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  • Writer's pictureWilliamsburg Funeral Home

Avital Sagalyn

Updated: May 28, 2020

Avital Sagalyn, an artist and longtime resident of Amherst, Mass., passed away on May 11, 2020.

Avital was born to Russian parents in what was then Palestine, before the state of Israel was created. When Avital was two years old, her family moved to Brussels, where she spent most of her youth. In 1940, the Schwartz family fled the Nazi invasion. After a yearlong journey through France, Spain and Portugal, they settled in New York City. 

In high school, a teacher identified Avital as a gifted art student. She was selected to study at the Museum of Modern Art. She earned a college degree in fine arts from The Cooper Union in 1946, and was one of the first women to win a Fulbright Scholarship to study painting in Paris, France, in 1949. There she befriended modern-art luminaries Manuel Ángeles Ortiz, Pablo Picasso and Constantin Brâncuși, among many others.

Avital returned to a male-dominated “New York School” art scene in the 1950s, where she painted alongside friends including Reuben Tam, Carl Nesjar, Willem de Kooning and Richard Pousette-Dart, whose works are now held by museums around the world. Gallery owners in Paris and New York were interested  in offering Avital exhibitions, but she declined, seeking to avoid commercialization. 

The MacDowell Colony made Avital an artist-in-residence in 1952. Later, in the 1950s and ’60s, Avital married off-Broadway producer and actor Robert Sagalyn, started a family, and taught painting and sculpture for children at New York’s Museum of Modern Art.

In 1968, Avital moved with her young family to Amherst, where she served on panels to hire the first director of the University of Massachusetts Gallery of Contemporary Art and select art for its collection. She continued to sketch and paint throughout much of her life. Her charismatic spouse, Bobby, enthusiastically supported Avital’s passion and independence as an artist. He memorably remarked that upon return home from work each evening, he preferred the smell of her turpentine to that of soup. He passed away in 1985.

Until just a few years ago, Avital’s children were unaware that she had hidden away a trove of museum-quality artworks she’d created before they were born. Beginning in 2017, Avital worked with her family to build a website, tell her life story and display dozens of her artworks online. Her new aim was to begin exhibiting her paintings, drawings, sculptures, lithographs and textile designs for public view.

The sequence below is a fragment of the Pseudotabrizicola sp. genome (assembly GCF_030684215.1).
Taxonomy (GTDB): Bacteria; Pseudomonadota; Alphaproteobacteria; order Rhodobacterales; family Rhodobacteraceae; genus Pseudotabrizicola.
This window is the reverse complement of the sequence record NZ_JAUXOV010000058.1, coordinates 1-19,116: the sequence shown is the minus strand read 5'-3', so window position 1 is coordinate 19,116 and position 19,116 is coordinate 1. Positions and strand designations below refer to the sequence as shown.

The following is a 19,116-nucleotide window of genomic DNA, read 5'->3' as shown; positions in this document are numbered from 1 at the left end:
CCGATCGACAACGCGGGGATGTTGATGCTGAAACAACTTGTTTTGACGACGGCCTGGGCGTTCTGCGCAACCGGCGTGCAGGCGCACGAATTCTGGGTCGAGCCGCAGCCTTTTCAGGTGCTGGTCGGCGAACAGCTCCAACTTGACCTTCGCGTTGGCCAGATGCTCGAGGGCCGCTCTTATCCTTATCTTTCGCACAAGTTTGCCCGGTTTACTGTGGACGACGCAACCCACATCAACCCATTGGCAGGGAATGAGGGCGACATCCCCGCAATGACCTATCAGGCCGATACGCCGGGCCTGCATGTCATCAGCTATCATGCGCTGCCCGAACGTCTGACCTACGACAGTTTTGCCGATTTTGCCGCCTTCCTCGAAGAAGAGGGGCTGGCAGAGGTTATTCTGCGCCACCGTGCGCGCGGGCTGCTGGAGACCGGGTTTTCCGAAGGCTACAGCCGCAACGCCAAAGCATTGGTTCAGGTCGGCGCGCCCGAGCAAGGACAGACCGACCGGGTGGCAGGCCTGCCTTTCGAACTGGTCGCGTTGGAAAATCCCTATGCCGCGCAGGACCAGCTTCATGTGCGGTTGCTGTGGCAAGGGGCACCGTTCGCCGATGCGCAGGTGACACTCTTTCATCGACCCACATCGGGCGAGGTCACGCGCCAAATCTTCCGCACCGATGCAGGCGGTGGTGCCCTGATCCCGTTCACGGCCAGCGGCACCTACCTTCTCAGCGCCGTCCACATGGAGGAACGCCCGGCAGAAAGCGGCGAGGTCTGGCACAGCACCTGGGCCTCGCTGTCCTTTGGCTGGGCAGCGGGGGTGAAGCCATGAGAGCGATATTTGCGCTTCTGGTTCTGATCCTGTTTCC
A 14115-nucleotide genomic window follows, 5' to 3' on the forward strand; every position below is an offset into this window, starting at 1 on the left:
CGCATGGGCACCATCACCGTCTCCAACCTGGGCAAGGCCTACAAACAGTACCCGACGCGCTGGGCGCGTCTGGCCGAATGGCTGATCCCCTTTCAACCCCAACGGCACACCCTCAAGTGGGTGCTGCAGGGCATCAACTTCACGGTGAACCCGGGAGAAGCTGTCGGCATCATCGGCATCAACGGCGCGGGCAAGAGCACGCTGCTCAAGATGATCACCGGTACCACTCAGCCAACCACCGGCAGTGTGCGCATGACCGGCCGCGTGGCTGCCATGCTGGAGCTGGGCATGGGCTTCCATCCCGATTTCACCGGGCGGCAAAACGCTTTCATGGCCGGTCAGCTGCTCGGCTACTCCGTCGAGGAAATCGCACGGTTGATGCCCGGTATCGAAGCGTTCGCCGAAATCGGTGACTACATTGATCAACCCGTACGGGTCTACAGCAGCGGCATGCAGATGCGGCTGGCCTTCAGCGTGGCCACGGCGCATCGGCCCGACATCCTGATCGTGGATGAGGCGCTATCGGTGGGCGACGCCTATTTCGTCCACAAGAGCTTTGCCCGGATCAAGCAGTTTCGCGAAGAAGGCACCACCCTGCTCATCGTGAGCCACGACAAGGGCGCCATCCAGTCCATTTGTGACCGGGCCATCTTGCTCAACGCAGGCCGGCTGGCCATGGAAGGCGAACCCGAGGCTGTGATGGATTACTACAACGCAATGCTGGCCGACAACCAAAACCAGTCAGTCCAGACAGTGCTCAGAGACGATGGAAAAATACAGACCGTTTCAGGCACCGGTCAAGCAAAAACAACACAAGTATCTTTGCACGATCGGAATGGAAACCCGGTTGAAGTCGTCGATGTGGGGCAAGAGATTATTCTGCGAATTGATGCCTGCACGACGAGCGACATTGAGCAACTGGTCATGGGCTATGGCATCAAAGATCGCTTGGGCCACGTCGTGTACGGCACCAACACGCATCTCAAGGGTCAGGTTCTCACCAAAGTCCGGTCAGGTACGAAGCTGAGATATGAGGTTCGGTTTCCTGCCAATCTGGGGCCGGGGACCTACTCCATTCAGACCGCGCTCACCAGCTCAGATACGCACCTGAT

The University Museum of Contemporary Artin Amherst held Avital’s first solo retrospective exhibition October through December 2019, curated by a team of art history students with faculty guidance. 

Avital was later diagnosed with cancer, and she passed away at home, surrounded by her loving family.

Avital’s artistic legacy will live on. Dozens of her original artworks reside at the PULP Gallery in Holyoke, Mass. Plans are in the works to hold a solo PULP exhibition in 2021, among other public venues in the coming years. There is also much of Avital’s life story and artwork to explore on her website at

Contributions in Avital’s memory may be made to help restore her finest paintings and drawings, many of which are at risk of decay decades after they were created. Donations are accepted online and deeply appreciated at this GoFundMe LINK : (

Avital is survived by daughter Michelle Sagalyn and grandsons Robert Sagalyn Pederson and Noah Sagalyn Pederson; daughter Adine Sagalyn, son-in-law Denis Hirson, and grandchildren Anna Hirson Sagalyn and Jeremy Hirson Sagalyn; and son Daniel Sagalyn and daughter-in-law Elaine Grossman Sagalyn.

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